Although the upper sustainment pouch that I attached to the back portion of the battle belt rig is bulging more than usual due to the addition of the fleece coat, I noticed crouching under a fallen tree (a common chore when bushwacking through thick forest) is easier than when wearing a backpack, due to most of my gear being at hip level instead of high on my back and near my head.
This is no small consideration. Walking off-trail through thick jungle-like forest is physically exhausting and anything that makes movement easier is very much welcome.
Wearing the majority of the gear weight directly on my hips also lowers my center of gravity considerably. While crossing the East Branch of the Gale river, hopping rock to rock, the rig felt quite stable. The rocks can be slippery and sometimes loose so this is a welcome plus.
Walking up the moderately steep old forest road to the dam was enjoyable indeed. Along the way, alone in my thoughts, it occurred to me that someone could put a trail camera along the way and catch a picture of me walking by. A few minutes later I came upon a deer hunter and we talked awhile. He mentioned he had just set up a trail camera!
It’s never ceased to amaze me the power of intuition. What caused me to think of trail cameras at the moment I happened to be close to one in the middle of the forest? Did I subconsciously hear a click or whirr of a camera taking a picture as I went by? Over the years I have often come upon bears or people and other things moments after thinking about just that.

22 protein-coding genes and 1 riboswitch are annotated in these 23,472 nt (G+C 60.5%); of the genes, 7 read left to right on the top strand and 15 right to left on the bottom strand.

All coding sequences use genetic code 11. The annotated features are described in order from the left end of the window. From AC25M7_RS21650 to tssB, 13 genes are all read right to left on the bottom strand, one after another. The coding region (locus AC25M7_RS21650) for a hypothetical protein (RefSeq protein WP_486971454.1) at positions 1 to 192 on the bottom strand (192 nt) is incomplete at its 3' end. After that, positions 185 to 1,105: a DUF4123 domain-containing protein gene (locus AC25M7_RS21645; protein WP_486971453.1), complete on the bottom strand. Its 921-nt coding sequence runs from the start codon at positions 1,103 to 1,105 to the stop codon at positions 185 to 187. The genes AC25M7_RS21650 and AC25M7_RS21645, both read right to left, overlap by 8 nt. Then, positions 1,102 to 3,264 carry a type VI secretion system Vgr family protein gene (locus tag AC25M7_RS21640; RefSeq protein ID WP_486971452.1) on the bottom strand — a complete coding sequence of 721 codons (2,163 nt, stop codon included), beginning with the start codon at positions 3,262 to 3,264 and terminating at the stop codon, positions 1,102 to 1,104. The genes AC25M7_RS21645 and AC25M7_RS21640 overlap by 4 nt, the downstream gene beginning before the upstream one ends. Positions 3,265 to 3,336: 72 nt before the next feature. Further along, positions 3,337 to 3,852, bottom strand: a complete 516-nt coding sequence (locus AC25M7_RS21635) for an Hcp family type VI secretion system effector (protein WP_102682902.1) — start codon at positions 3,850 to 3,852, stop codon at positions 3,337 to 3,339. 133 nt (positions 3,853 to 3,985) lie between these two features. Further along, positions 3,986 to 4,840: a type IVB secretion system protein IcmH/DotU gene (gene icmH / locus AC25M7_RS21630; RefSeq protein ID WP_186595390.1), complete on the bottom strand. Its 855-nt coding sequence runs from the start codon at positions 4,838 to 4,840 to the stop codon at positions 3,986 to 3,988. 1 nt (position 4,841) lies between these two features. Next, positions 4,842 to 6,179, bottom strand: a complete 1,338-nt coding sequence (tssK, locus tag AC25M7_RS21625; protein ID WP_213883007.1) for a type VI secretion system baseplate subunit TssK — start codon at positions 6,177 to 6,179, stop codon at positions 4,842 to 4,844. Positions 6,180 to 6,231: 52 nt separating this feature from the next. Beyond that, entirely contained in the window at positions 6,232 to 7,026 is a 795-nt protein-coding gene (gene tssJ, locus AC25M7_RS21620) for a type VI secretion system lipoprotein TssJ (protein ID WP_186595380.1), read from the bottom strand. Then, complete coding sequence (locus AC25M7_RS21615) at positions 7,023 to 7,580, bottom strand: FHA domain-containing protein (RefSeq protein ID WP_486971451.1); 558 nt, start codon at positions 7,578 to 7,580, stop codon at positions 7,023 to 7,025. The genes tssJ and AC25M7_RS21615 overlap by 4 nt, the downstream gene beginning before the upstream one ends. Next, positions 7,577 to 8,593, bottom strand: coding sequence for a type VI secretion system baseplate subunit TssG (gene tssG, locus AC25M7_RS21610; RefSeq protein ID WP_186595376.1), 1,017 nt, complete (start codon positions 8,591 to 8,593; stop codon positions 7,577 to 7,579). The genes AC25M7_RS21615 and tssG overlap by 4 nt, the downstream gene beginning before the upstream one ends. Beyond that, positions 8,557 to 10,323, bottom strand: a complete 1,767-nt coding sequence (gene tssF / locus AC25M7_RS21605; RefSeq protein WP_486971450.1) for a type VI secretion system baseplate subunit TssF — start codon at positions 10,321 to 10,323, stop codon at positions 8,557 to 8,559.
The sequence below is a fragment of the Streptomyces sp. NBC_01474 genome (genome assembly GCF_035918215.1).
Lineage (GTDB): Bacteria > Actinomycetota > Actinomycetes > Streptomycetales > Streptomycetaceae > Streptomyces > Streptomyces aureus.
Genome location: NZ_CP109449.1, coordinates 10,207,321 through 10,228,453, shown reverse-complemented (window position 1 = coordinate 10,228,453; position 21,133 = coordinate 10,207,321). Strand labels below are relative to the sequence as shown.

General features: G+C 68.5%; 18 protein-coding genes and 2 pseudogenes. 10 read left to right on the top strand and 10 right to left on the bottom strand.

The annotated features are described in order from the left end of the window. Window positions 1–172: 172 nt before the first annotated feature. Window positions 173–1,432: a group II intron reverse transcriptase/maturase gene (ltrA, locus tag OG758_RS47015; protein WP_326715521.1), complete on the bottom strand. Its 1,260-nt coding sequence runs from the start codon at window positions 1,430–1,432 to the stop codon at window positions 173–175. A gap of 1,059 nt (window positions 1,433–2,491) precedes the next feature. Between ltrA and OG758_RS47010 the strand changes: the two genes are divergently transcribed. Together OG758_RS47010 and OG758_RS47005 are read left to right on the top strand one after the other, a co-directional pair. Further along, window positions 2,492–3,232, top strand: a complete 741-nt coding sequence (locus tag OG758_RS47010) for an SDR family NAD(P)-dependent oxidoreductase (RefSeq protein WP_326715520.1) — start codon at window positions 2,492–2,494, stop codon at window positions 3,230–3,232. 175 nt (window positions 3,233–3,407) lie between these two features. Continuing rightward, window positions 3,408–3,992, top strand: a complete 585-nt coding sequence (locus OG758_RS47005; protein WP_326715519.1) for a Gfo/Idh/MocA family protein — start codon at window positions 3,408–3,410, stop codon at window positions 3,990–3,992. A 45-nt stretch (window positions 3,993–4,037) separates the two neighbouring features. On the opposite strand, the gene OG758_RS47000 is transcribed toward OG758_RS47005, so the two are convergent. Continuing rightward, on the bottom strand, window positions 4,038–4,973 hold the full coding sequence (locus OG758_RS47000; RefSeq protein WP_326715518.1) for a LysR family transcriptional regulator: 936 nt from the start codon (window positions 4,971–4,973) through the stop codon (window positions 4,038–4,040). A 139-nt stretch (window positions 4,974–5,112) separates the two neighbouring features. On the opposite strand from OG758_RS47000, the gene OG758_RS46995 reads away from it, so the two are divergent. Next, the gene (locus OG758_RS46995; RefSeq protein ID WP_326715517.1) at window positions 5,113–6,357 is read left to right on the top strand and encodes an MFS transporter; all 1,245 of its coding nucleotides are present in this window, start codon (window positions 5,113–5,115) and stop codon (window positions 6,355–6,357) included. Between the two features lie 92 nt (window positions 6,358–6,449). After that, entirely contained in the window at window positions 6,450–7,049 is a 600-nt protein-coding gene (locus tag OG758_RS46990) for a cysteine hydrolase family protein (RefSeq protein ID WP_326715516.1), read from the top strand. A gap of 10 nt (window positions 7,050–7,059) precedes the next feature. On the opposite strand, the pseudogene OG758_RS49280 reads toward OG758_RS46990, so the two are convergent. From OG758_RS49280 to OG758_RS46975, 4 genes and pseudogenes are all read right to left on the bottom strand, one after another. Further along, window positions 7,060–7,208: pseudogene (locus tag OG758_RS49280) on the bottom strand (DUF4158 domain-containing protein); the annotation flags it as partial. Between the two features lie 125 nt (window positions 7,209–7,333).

And so I take intuition very seriously.
One of the hunters carried a Ruger .243 Winchester All-Weather Compact rifle. Light, short, I hefted it – an excellent woods rifle to be sure.
|55 gr (4 g) BT||4,058 ft/s (1,237 m/s)||2,012 ft·lbf (2,728 J)|
|65 gr (4 g) BT||3,746 ft/s (1,142 m/s)||2,026 ft·lbf (2,747 J)|
|75 gr (5 g) HP||3,447 ft/s (1,051 m/s)||1,979 ft·lbf (2,683 J)|
|90 gr (6 g) SP||3,203 ft/s (976 m/s)||2,051 ft·lbf (2,781 J)|
|105 gr (7 g) BT||2,986 ft/s (910 m/s)||2,080 ft·lbf (2,820 J)|
That’s fast, which means it is likely a very straight shooting round.